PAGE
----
The thing is, all of those things are the products of revolution, but not necessarily revolutionary in and of themselves. The major upheavals that made them possible really did happen in 1965. It wasn’t just the year Dylan plugged in and the Stones got topical. It was the year George Harrison picked up the sitar and John Lennon got personal. It was when Brian Wilson expanded The Beach Boys sound after quitting the road a week before the year began. It was the year he and John and George and Ringo and Keith and Brian took their first acid doses. It was when James Brown invented funk, when jazz got free, when Charlie Pride opened up the palette of country, when Pete Townshend took a stand for his g-g-generation, when Ginsberg planted the seeds of flower power, when The Velvet Underground hooked up with Nico and Warhol, when Otis broke out, when The Byrds married folk and rock, and such efforts contributed to such wider revolutionary actions as the Civil Rights Movement, anti-war protests... even the rise of gay rights and women’s liberation.
By covering the year in all its complicated, colorful, violent, genre-hopping, debauched madness, Jackson does a pretty damn good job of making his case that 1965 was, indeed, music’s most revolutionary year. He does so with lyricism and political astuteness while also maintaining an authoritative journalistic voice. Grant didn’t need to get heated up to get me heated up about the injustices rampant in that year: LBJ’s escalation of the Vietnam war, the abject institutional and grass-roots racism that caused black communities to declare war, and the more modest outrages of conservative assholes harassing guys with long hair (the writer recounts the tale of young Mitt Romney and his idiot buddies ganging up on one poor kid to forcibly sheer his hair—an act the guy who could have been president shrugged off as a “prank”). This is a powerful book because a lot of powerful things happened in 1965. A look at any current newspaper reveals how much we’ve progressed beyond that seemingly remote era and how little has really changed.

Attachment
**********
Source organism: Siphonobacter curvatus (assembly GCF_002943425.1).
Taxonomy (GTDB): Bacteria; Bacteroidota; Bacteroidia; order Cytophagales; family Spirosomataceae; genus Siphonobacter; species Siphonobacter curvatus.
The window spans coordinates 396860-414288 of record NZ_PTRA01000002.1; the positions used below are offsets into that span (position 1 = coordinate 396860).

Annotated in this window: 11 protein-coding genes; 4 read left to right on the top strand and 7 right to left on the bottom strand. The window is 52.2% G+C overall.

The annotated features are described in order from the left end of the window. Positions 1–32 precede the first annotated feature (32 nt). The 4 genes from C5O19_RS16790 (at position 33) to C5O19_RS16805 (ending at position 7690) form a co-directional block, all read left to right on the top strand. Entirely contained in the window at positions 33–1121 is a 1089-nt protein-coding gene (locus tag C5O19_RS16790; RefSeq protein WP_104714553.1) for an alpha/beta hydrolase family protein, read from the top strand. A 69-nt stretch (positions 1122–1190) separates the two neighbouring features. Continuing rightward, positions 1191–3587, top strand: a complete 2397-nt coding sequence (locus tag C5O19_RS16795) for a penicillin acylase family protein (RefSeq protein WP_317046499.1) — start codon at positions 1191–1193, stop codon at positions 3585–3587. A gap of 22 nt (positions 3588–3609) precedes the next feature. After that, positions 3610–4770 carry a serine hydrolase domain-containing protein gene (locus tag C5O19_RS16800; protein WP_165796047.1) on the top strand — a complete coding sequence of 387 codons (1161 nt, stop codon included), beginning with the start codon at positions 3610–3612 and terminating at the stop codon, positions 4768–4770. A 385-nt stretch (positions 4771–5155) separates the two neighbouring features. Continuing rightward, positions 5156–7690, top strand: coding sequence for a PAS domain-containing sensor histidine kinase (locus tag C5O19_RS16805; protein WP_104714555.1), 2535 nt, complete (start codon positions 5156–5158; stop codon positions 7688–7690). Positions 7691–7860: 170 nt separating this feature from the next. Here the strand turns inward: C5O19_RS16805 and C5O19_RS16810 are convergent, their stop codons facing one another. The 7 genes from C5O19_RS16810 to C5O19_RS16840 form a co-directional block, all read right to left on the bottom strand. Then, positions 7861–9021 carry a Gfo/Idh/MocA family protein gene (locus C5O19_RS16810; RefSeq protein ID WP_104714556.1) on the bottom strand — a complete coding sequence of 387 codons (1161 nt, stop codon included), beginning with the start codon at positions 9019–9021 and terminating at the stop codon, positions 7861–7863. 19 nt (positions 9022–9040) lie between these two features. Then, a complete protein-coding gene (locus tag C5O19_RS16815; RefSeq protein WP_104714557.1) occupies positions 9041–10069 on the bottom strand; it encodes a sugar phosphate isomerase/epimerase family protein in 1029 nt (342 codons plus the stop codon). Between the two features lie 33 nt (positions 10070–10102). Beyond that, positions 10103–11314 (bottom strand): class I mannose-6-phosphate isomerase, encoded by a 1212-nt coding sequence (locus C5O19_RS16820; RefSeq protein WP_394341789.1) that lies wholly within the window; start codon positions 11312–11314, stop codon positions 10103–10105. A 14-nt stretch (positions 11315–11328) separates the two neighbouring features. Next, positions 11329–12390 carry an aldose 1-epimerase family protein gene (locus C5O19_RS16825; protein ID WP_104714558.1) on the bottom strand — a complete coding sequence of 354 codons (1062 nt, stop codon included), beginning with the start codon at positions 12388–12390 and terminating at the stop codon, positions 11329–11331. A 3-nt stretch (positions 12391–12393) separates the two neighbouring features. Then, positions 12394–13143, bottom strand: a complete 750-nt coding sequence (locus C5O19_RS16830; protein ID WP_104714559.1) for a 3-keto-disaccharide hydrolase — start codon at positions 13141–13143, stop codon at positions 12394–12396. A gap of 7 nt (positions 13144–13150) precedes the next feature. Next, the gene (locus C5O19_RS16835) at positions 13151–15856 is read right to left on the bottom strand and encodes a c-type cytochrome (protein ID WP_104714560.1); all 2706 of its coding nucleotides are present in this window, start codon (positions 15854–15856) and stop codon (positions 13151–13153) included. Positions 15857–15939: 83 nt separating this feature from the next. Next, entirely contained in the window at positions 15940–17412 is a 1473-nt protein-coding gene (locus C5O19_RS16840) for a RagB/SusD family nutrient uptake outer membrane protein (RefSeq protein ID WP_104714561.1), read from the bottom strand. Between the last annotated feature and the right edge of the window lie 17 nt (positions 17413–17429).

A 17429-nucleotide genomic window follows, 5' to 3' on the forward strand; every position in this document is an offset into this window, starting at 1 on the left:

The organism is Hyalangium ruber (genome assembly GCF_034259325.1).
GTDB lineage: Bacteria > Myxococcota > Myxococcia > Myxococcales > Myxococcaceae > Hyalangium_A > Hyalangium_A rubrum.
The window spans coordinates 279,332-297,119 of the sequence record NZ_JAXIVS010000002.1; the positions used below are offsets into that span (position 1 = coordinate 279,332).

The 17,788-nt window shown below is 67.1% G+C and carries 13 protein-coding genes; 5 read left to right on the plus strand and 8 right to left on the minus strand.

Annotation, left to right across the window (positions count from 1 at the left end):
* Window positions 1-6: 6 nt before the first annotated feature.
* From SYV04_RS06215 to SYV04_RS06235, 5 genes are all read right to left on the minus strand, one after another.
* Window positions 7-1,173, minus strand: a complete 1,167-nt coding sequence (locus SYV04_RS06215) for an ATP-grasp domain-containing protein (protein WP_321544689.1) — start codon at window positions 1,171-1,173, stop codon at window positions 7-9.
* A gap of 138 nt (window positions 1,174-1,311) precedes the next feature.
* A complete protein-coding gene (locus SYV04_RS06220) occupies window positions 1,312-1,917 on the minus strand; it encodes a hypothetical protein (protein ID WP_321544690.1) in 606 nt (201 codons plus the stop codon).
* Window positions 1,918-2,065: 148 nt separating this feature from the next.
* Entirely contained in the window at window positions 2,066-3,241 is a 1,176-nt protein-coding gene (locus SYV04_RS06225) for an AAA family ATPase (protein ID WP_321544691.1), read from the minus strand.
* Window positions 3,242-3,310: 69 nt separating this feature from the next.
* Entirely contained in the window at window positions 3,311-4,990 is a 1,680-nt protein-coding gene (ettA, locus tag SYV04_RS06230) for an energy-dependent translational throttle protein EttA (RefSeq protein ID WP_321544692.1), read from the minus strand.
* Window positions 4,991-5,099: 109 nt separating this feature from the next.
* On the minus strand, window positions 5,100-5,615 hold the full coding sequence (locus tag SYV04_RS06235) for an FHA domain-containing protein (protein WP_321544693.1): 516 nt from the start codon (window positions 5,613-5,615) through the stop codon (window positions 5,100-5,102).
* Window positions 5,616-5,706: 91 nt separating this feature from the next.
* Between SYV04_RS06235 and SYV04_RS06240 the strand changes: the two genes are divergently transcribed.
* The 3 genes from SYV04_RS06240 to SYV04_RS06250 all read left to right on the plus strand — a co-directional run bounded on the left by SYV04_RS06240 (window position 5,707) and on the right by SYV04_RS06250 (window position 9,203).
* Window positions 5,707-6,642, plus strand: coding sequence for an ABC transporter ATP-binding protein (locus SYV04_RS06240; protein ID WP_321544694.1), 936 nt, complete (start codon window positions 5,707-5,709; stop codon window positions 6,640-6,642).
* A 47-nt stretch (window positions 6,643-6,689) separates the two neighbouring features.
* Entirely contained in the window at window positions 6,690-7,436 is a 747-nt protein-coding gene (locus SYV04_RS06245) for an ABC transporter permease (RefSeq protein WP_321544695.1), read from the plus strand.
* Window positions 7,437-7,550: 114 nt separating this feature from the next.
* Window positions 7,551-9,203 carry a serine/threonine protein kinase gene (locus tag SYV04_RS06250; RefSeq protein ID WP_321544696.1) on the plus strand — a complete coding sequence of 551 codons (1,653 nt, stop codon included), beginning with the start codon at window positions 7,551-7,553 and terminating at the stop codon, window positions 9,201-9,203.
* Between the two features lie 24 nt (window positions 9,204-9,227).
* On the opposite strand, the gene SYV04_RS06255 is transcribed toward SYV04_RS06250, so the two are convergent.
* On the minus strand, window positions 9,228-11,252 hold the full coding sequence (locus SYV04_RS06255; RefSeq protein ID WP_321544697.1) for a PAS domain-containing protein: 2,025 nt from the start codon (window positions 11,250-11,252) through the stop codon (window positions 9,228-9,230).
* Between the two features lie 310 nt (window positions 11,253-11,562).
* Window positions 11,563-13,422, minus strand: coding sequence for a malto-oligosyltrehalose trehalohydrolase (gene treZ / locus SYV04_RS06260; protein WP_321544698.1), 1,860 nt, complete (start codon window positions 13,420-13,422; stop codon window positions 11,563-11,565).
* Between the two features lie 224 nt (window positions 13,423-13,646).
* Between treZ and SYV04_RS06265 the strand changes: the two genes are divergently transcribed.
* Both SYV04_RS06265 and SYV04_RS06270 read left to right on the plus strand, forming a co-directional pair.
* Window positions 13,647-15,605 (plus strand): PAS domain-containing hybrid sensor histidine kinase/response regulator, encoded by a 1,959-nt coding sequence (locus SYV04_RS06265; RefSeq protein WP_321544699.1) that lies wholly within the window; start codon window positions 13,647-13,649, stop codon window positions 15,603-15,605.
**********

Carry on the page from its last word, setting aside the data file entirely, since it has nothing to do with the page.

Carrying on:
My only wish is that Jackson’s doesn’t let it be with ’65. He may prove that ’66, ’67, ’68, and beyond weren’t as revolutionary, but I would still love to see him peer into those years too. It would make one revolutionary series.
Get 1965: The Most Revolutionary Year in Music on Amazon.com here:
Monday, January 12, 2015
Thursday, January 8, 2015
Howard Nostrand brought artistry to non-E.C. horror comics like Chamber of Chills and Witches Tales by consciously copying E.C.’s greatest artist, Jack Davis. The approach was contrived, but it worked because Nostrand’s stories were utterly bizarre in ways that E.C.’s often-formulaic morality and thing-rises-from-the-grave tales rarely were. There is a child’s rambling logic to things like “Zodiac”, in which a pair of astrologers conjure zodiac icons to do their evil bidding, “Search for Evil”, in which a Crypt Keeper lookalike brings a mad scientist’s “see no evil, hear no evil” monkey statues to life to procure victims for his experiments, and “TerrorVision”, in which a space octopus forces some dudes to build a TV. In pieces such as the corpse-narrated “The Lonely” he approached E.C.’s yucky gruesomeness and did the same for its intelligence and humor with the vampire-narrated “I, Vampire” (while also using vamps as metaphors for prejudice half-a-century before “True Blood”).